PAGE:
2017 CIHR-IHSPR Rising Star Award Recipients

Recognizing emerging health services and policy researchers

The CIHR Institute of Health Services and Policy Research (CIHR-IHSPR) is pleased to announce that, Ruth Lavergne, Jenna Wong, and David Campbell have received the 2017 CIHR-IHSPR Rising Star Awards.

The Rising Star Award review committee selected this year's winners for their excellence in research and/or knowledge translation, the innovation of their work and the potential impact of their work within the field of health services and policy research.

In addition to receiving an award of $1,000 and a certificate of excellence, the recipients were honoured at the Canadian Association for Health Services and Policy Research (CAHSPR) conference, held in Toronto on May 23-26, 2017.

Ruth Lavergne

Dr. Ruth Lavergne is a quantitative researcher who uses observational methods and large administrative databases to examine health care delivery. Dr. Lavergne leads research examining primary care reform and health human resources planning in British Columbia. Other research interests include palliative care, regional variation in health services delivery, and rural health. Dr. Lavergne has methodological expertise in quasi-experimental research design and use of linked administrative data in health research. Prior to her appointment as Assistant Professor at Simon Fraser University's Faculty of Health Sciences in 2016 she was a Postdoctoral Fellow at McGill University. She completed her PhD at the University of British Columbia in 2015.

View the award-winning research:

Lavergne MR, Law M, Peterson S, Garrison S, Hurley J, Cheng L, McGrail K. (2016). A population-based analysis of incentive payments to primary care physicians for the care of patients with complex disease. CMAJ. 188 (15), E375-E383.

Jenna Wong

Jenna Wong is a Vanier scholar and PhD candidate in Epidemiology at McGill University. She is currently finishing up her dissertation, which focuses on producing evidence and building tools to increase pharmacovigilance around antidepressant use for non-evidence-based indications. Her dissertation also applies many of her methodological interests including diagnostic testing, risk factor assessment, and predictive modelling using different machine-learning techniques. Before coming to McGill, she received her MSc in Epidemiology from the University of Ottawa and worked at the Institute for Clinical Evaluative Sciences. Both experiences peaked her interest in conducting health services research using electronic and linked administrative health data. After completing her PhD, she hopes to use the tools developed in her dissertation to conduct database studies comparing the safety and effectiveness of antidepressant use for different indications. She also hopes to continue finding applications for using electronic health data to predict important health outcomes.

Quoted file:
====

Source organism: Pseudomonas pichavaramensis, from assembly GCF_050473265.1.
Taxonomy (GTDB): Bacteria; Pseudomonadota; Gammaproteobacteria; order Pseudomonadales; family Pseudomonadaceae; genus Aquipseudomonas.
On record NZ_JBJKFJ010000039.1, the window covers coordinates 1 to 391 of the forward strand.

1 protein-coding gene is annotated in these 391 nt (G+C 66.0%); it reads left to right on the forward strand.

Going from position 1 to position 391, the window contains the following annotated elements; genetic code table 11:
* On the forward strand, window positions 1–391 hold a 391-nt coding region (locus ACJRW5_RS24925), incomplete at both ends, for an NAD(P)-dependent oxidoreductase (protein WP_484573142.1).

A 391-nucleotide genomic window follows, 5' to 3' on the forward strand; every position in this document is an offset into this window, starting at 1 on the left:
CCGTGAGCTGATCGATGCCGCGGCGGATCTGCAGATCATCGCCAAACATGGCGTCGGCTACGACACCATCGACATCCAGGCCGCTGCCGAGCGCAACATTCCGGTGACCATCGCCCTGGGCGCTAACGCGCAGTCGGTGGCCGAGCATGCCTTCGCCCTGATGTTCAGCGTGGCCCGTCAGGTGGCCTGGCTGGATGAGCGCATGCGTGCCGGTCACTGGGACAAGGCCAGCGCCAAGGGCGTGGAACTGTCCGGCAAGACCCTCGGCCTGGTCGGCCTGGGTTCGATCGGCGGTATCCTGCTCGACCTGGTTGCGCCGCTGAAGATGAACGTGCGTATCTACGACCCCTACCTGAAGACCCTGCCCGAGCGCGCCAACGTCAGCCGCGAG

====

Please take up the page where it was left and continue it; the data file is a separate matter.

Jenna is an author on over 20 peer-reviewed articles, including five first-author publications in journals such as JAMA, BMJ, and Medical Care. The early findings of her dissertation were publicized in many media outlets including TIME magazine, Huffington Post, CTV News, and CBC National News.

View the award-winning research:

Wong J, Motulsky A, Eguale T, Buckeridge DL, Abrahamowicz M, Tamblyn R. Treatment indications for antidepressants prescribed in primary care in Quebec, Canada, 2006-2015. JAMA. 2016 May 24;315(20):2230–2.

David Campbell

Dr. David Campbell is currently a resident physician in Endocrinology and Metabolism at the University of Calgary and a clinician fellow supported by Alberta Innovates. He began his academic career by completing a Master of Science in Medical Anthropology at the University of Edinburgh. For his thesis he studied the role of cultural competency models in Haitian-serving free clinics in South Florida. During his undergraduate medical training, Dr. Campbell developed a keen interest in Health Services and Policy Research – particularly research focused on minimizing health disparities and improving access to care for underserved populations. He decided to undertake doctoral training in this field and has done so concurrently with his post-graduate medical training. He recently completed both his core internal medicine residency as well as his Ph.D. in Health Services Research at the University of Calgary. Since completing medical school in 2012, Dr. Campbell has published 31 manuscripts in peer reviewed journals (including 16 as first author, and 3 as supervising author).

His recent research endeavours have centered around the notion of patient-perceived financial barriers and their impact on clinical and patient-reported outcomes, using a mixed methods approach. In addition to numerous exploratory and descriptive studies where he has highlighted the importance of this issue, Dr. Campbell is co-leading a large pragmatic randomized trial of two separate interventions to minimize the prevalence and impact of financial barriers among Alberta seniors (the ACCESS trial).

View the award-winning research:

Campbell, D., Manns, B., Weaver, R., Hemmelgam, B., King-Shier, K., Sanmartin, C. (2017) The association between financial barriers and adverse clinical outcomes among patients with cardiovascular-related chronic diseases: A cohort study. BMC Medicine, 15(33): 1-13

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